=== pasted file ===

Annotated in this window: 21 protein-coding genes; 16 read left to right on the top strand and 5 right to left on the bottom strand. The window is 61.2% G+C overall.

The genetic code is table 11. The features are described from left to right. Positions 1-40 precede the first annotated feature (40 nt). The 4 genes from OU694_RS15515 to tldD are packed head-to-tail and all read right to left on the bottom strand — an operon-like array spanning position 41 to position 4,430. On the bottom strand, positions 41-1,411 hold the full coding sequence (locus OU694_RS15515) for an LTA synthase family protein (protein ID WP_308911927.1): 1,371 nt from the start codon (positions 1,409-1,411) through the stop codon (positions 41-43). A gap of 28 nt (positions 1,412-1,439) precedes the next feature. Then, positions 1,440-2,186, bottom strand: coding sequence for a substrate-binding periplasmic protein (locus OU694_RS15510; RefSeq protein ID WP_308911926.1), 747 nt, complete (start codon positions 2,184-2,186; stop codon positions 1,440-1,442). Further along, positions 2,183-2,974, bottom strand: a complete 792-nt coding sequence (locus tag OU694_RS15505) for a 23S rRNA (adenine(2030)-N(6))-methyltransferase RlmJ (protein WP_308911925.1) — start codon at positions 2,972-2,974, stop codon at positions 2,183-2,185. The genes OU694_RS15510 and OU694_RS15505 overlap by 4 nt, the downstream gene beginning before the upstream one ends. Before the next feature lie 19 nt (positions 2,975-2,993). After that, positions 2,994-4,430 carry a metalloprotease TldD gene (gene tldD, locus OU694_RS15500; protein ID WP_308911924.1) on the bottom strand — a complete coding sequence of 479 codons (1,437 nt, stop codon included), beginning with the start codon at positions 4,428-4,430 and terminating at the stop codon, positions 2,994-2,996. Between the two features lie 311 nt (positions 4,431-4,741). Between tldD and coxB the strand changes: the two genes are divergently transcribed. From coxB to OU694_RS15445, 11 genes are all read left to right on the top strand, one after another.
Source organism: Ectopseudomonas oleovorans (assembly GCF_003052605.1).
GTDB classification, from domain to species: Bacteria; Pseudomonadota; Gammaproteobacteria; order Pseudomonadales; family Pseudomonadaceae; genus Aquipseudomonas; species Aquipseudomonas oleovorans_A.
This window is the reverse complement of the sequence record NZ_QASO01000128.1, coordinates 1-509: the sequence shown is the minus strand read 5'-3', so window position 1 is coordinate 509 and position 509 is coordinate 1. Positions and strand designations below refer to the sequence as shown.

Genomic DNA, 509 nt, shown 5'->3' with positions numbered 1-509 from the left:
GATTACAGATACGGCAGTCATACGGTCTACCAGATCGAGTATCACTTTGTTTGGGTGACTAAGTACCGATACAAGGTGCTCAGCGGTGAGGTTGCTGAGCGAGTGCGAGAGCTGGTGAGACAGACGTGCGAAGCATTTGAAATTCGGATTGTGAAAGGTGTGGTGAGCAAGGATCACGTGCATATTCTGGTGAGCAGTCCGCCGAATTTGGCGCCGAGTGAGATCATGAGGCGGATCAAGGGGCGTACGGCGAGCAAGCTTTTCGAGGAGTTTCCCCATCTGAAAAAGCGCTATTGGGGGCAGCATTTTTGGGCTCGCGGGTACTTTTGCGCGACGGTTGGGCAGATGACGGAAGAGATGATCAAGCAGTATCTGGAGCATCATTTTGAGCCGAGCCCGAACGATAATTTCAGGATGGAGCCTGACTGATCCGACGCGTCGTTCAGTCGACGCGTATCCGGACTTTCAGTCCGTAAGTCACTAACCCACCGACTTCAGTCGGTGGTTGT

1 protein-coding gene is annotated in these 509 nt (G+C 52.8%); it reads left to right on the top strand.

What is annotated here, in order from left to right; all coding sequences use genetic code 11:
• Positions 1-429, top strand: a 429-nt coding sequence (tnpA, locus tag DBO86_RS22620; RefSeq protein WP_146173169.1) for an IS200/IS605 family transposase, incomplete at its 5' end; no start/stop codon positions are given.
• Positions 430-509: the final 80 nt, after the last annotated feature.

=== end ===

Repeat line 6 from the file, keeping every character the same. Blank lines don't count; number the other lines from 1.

Genomic DNA, 509 nt, shown 5'->3' with positions numbered 1-509 from the left: